The Automatic Labelling Machine

Version 2.5.3 introduced the console command text. With it you can create hundreds of labels with a single script, saving a considerable amount of time. Here we describe a real life example (courtesy of Prof. Antonio Randazzo, University of Naples) that makes the concept clear. You are invited to download the accompanying material which includes an array of 78 1H spectra, a Lua program (that you can adapt to your personal needs) and a table.

The spectra have already been combined into a pseudo-2D matrix (with the command Process/Process Folder). The file “labels.doc” is a Word document that contains the names of the sample corresponding to each spectrum (row). Such a list is organized in two columns: at left a progressive number (the position of the row, starting from the bottom of the matrix), at right the label to attach.

I manually selected the whole content of the table, copied into the clipboard and pasted into a text editor (I prefer TextWrangler, but Smultron is also great). This is how I created the file “AttachLabels.lua”. Before the labels I then inserted:


NumberedList = [[

another couple of ]] closes the string at the bottom. This is one of the ways in which you can define a string in Lua. Yes, you can define strings of any length! “AttachLabels.lua” is the Lua program that writes the labels on the spectrum. It is divided into three parts. The first one, already seen, defines the text as a string. The second part extracts 78 labels and stores them into a table called “Label”. The third module does the actual work. if you want to recycle the script for your own purposes, each of the modules will need re-editing, but splitting the task in three makes recycling easier anyway. For example you can generate tha table of labels in a completely different way, then jump to the last module. If your own list of labels does not contain the progressive numbers, then less work is required to parse it (the second module can be greatly simplified).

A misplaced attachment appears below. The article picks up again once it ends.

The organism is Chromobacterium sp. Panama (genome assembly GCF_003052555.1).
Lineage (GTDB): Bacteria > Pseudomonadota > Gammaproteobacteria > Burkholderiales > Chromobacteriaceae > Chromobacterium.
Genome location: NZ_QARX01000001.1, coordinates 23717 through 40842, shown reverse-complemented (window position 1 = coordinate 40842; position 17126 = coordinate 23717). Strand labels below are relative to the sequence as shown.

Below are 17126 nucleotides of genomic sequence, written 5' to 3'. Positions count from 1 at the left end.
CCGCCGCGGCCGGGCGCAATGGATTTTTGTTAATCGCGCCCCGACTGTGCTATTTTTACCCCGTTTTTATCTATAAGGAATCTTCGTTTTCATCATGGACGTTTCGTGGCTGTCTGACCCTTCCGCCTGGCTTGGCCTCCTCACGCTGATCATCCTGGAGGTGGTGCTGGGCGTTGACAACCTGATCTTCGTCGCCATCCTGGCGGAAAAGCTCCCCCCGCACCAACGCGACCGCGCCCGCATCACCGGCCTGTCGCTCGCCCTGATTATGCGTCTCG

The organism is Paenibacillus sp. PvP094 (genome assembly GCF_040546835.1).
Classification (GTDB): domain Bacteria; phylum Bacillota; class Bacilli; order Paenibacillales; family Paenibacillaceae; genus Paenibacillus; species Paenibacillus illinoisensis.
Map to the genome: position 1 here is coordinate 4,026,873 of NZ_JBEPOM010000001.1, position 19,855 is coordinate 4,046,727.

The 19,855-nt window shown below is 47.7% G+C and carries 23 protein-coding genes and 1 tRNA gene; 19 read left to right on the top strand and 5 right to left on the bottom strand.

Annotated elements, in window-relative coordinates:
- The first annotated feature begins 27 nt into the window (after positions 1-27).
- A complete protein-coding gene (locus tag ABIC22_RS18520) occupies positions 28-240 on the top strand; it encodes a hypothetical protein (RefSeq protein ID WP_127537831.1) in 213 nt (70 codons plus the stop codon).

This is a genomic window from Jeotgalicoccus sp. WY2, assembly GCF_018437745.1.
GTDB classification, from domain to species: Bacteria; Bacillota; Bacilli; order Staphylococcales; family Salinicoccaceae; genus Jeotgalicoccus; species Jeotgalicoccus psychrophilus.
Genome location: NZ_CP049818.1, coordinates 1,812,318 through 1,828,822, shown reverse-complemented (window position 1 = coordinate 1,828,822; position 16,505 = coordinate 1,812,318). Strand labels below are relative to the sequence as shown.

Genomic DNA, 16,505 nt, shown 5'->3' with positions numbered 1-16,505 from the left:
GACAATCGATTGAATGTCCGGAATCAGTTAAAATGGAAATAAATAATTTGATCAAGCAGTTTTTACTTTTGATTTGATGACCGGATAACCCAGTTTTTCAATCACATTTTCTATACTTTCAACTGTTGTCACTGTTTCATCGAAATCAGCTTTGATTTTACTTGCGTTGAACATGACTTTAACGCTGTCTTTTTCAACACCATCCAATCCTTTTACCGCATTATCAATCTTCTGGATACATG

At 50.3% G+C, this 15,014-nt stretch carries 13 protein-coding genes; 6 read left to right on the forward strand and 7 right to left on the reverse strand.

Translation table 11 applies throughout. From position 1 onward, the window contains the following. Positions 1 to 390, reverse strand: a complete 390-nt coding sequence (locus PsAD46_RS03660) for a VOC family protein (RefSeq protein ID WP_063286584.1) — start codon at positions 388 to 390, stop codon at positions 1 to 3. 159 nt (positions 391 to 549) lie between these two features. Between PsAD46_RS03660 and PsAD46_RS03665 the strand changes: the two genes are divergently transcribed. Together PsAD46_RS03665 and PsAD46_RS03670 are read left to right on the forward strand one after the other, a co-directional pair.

The usual way to run a script is to put it into your own special Scripts folder, before launching iNMR. From that moment on, the name of the script will appear under the Scripts menu of iNMR. That's all. To change the font of all the labels, first use the “Select All” command, then open the Font Panel. Under the same “Format” menu you'll find the command “Levels & Colors” to change the color. The first operation is already included into our script, with the instruction: font().

The program “AttachLabels” is commented in detail, so there's no need to comment it here again. The advantage of programming with an interpreter is that you don't pay particular attention to planning and form. Our script is a quick and dirty, real-life, way to have the job done, with little elegance but in the shortest amount of time. A more elegant solution is provided below. The most pleasant way to learn programming is by doing it. Edit the script and try to change the position of the labels along the x axes; then run the altered script to see the effect (possibly after removing the old labels!).

A more elegant solution

Instead of storing the data into the program itself, we should have stored them into its own file residing, for example into your home directory “/Users/Tom/”. It is a good idea to define HOME into your own “Lua.init” file. In this way there is no need to edit the program. We also suppose that the variable filename holds the file name. The first two modules would be greatly simplified:


spectral = getf("y")
Label = {}
io.input(HOME..filename)
for i = 1,spectral.size do	
	io.read "*line"			-- we skip the numbers
	Label[i] = io.read "*line"	-- and store the labels
end

Another case

Using the same ingredients, you can start from two tables (one with chemical shifts and another with labels) and write each label at the corresponding chemical shift, on the spectrum. Here is an example of how it can be done:


fontsize = 12				-- you can choose a different size
font( "Geneva", fontsize )		-- you can also choose a different font
room = (fontsize + 8) * amp()		-- room for the label
-- amp() returns the equivalent of 1 pixel in the unit that we are going to use

for i = 1, NumberOfLabels do 
	x = ppm[i]			-- ppm is the list of frequencies
	y = hat( x )			-- peak height
	text( Label[i], x, y + room )
end


 
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